It’s A Little Bit Funny

Comedy is probably the genre I most dread when I do microfiction/flash fiction challenges. Being funny on purpose is *hard*. I usually aim for “mildly amusing” and hope for the best. For the second time in a row, I drew comedy. I had almost forgotten about the NYC Midnight microfiction challenge in the craziness of holiday preparations, and I had quite the emotional rollercoaster when I got the email saying I’d made it to the next round…and that comedy was my genre. When I’m trying to be funny, I really can’t tell if it’s working unless I have facial expressions for immediate feedback. Anyway, my prompts for the second round of 250-word Microfiction were: Comedy/burning a finger/effort. Funny story! I had actually submitted my entry before suddenly realizing I hadn’t included the word “effort.” Fortunately, I had submitted early for once and the contest allows you to resubmit as many times as you need up until the deadline.

Once Burned, Twice…Burned

“Ow! What the hell? Something burned me!”

Meg held up a blistered finger and Seth passed her a cold pack. “What do you mean, burned? Like the sap irritated your skin?”

“No, like a goddamn fire! Look, it’s still smoking!”

Seth peered into the hole in the tree where Meg had been collecting fungus samples for their study. “That’s not possible.”

“Stick your hand in, then.”

Seth reached toward the tree and hesitated.

Meg laughed.

“Are you screwing with me again? Grow up. I was just playing along when you gave me your niece’s slime and told me it was a new species. It’s not like I believed you.”

“You were trying to extract DNA for sequencing!”

“I was playing along!” he shouted. “Let’s just get a sample and get out of here.” He reached in and shrieked. “Something burned me!”

Meg leaned in to look. “Really? But that’s—I made the whole thing up! I burned my finger baking cookies last night and I thought this would be funny.”

Seth stared. “What if it’s some kind of exothermic reaction involving the fungus we’re studying? This could be really big. I’m going back to grab some more sample jars. We should check the rest of the trees in this area.”

Meg smiled at another successful effort as she reached in carefully to retrieve the butane curling iron she’d planted there earlier. Her hand brushed against something hot. What the—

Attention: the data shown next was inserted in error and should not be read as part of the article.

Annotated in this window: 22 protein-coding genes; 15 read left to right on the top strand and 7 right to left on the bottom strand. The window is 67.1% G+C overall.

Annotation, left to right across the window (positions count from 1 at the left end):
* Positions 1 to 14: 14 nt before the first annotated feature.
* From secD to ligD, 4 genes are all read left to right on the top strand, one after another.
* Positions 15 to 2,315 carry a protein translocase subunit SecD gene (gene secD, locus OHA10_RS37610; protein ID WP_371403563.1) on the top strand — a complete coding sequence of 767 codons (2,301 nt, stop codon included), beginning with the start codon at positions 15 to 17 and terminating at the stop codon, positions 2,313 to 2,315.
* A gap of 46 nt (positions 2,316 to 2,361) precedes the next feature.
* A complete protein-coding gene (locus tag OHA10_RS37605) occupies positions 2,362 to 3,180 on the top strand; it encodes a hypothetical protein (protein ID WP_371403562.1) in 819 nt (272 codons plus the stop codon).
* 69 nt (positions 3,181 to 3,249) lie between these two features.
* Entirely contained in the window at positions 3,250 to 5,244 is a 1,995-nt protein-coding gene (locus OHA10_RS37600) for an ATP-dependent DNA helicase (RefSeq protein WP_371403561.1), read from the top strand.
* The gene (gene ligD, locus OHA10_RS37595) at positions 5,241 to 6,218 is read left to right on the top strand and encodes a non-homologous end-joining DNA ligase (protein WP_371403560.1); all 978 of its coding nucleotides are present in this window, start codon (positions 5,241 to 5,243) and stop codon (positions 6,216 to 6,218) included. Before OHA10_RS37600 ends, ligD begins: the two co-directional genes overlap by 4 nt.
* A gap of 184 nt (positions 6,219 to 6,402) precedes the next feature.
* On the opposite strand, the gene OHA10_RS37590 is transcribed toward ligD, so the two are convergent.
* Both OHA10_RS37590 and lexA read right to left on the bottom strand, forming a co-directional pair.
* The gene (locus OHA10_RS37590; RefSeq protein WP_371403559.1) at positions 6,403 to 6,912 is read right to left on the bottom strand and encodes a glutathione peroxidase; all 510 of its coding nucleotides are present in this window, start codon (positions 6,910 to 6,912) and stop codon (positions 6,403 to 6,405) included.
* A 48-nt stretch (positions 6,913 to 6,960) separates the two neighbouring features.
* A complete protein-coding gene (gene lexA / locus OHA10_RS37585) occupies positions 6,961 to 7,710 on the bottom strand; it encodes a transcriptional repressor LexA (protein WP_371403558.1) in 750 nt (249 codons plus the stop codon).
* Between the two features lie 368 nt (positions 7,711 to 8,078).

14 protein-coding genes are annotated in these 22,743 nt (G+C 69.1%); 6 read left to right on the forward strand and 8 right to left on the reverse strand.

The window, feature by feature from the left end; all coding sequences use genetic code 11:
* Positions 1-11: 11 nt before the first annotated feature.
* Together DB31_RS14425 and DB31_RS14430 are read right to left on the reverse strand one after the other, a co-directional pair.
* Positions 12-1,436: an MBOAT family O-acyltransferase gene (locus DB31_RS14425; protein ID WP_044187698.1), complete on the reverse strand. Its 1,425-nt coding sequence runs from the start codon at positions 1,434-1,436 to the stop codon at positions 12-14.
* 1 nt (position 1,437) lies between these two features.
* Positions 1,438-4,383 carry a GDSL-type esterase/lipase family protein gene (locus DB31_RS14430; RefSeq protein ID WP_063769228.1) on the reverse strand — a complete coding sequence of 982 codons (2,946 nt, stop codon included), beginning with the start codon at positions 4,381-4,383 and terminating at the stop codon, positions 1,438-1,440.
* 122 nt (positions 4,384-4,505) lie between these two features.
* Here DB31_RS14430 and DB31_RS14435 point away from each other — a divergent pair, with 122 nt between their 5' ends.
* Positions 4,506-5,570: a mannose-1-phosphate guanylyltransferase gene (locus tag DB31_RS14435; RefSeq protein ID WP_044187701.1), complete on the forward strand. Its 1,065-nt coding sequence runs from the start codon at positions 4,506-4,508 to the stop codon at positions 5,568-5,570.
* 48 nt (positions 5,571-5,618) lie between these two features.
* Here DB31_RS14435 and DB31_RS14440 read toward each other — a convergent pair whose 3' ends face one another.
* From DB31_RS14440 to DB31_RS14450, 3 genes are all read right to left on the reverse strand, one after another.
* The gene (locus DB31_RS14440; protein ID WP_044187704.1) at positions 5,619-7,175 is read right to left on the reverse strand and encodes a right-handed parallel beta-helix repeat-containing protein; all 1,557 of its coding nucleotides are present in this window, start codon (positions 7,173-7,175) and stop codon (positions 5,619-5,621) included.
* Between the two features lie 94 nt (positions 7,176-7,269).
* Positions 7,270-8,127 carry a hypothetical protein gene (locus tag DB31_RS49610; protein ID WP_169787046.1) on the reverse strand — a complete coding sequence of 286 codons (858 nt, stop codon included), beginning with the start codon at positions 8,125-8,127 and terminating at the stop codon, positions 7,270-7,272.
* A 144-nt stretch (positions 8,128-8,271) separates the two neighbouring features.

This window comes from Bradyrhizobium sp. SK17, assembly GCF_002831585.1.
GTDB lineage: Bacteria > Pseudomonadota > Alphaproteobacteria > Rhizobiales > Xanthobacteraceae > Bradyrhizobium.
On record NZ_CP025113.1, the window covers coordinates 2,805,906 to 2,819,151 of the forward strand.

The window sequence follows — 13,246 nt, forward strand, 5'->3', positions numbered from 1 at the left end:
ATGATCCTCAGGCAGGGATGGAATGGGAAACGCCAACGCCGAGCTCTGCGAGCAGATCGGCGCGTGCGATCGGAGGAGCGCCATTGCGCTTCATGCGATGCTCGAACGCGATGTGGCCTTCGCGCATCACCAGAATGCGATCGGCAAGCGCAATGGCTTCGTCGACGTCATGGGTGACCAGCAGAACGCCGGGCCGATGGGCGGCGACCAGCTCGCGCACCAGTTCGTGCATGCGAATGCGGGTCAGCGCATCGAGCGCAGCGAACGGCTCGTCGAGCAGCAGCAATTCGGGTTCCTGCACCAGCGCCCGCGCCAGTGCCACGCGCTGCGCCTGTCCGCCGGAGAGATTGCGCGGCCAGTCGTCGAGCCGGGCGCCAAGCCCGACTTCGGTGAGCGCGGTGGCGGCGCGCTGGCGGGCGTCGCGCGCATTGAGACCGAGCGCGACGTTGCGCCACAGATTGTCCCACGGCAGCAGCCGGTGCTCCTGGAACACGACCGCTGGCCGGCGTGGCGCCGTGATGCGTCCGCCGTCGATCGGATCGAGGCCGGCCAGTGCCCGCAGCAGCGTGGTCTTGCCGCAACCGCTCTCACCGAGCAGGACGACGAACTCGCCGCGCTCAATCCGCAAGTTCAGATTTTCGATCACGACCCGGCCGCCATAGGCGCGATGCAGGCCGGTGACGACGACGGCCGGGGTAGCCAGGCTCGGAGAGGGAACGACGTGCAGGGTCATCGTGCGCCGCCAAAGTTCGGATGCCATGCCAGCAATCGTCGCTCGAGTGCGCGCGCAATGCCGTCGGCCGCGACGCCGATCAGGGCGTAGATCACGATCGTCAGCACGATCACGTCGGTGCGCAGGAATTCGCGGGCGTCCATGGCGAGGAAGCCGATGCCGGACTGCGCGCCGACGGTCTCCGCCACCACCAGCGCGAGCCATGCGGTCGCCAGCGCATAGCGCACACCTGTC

Seth stood behind a tree, chuckling softly to himself.

A New Obsession

“You’d better #hurry or you’ll be late for work.”

“I called in sick. That #crude construction wasn’t nearly #squirrel-proof. They’re #cerebral animals. #Sneaky. Ate all the birdseed again. In my backyard #sanctuary! The #glitter just makes the trap pretty.”

“Oh boy.”

#flexvss #vss365 #vssnature #bravewrite #vssdaily #vssmagic #vsschristmas

Fairy Tale feedback

I placed #4 in my group for the NYC Midnight flash fiction challenge. The next round is this weekend. My prompts were fairy tale for genre, a picket line for the setting, and cider for something that has to physically appear in the story. I am always interested to see the judge feedback on these to see how well I conveyed what was in my brain to random people.

”The Brave Pig” by Allison Ketchell – WHAT THE JUDGES LIKED ABOUT YOUR STORY – {2059} I loved this story concept and how you worked the ‘picket line’ element into this fairy tale. There’s a nice bit of satire that runs through this tale (without overtaking the narrative). I also was pretty shocked by the moment when the CEO and assistant fell into the cider and drowned (definitely a little darker than I had been expecting)! {1984} There was a lot to like in the camaraderie between the pigs and the dwarves. It was nice to see they had a common goal and to watch them work together to right a wrong. This worked as a nice real world allegory on many levels. {2162} Nice cadence and pacing. It’s got the surprising level of violence contained in original fairy tales – talking pig here, talking wolf there, and suddenly cartoon animals are drowning each other.